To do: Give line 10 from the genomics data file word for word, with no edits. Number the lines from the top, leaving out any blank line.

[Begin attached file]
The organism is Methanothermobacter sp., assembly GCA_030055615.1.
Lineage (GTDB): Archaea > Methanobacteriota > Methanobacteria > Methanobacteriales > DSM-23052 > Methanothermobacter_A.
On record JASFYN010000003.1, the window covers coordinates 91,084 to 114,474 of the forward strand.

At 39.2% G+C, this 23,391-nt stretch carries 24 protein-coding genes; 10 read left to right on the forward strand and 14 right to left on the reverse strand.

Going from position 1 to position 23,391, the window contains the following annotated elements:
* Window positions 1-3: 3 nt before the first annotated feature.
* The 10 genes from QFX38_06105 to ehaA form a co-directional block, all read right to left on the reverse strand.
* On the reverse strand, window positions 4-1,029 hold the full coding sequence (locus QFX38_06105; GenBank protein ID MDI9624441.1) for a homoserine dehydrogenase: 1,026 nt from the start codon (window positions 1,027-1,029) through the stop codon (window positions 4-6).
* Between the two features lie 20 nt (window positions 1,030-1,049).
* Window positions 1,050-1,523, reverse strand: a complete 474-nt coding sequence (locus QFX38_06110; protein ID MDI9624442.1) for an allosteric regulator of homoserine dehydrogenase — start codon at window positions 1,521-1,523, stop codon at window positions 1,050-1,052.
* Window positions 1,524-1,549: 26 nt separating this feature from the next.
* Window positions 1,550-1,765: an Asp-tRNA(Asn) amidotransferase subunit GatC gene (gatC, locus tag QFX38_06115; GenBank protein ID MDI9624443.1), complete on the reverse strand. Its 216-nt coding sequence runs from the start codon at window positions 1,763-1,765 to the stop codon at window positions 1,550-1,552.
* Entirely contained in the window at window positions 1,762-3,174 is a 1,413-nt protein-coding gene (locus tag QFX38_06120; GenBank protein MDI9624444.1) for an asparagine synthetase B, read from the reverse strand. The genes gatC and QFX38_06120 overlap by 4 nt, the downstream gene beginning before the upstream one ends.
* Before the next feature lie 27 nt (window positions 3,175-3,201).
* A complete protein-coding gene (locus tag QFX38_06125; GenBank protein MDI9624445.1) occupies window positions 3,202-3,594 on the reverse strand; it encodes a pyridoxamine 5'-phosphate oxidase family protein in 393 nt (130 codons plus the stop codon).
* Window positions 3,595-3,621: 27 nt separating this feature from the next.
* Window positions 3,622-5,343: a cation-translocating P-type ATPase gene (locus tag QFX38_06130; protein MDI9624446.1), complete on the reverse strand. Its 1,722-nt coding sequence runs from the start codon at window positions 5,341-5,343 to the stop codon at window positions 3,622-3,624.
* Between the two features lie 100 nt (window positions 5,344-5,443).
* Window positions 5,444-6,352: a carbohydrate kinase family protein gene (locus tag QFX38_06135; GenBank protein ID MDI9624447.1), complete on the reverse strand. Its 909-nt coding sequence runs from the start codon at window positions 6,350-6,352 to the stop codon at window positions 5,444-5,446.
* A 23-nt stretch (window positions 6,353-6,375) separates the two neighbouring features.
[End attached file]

* Window positions 1,050-1,523, reverse strand: a complete 474-nt coding sequence (locus QFX38_06110; protein ID MDI9624442.1) for an allosteric regulator of homoserine dehydrogenase — start codon at window positions 1,521-1,523, stop codon at window positions 1,050-1,052.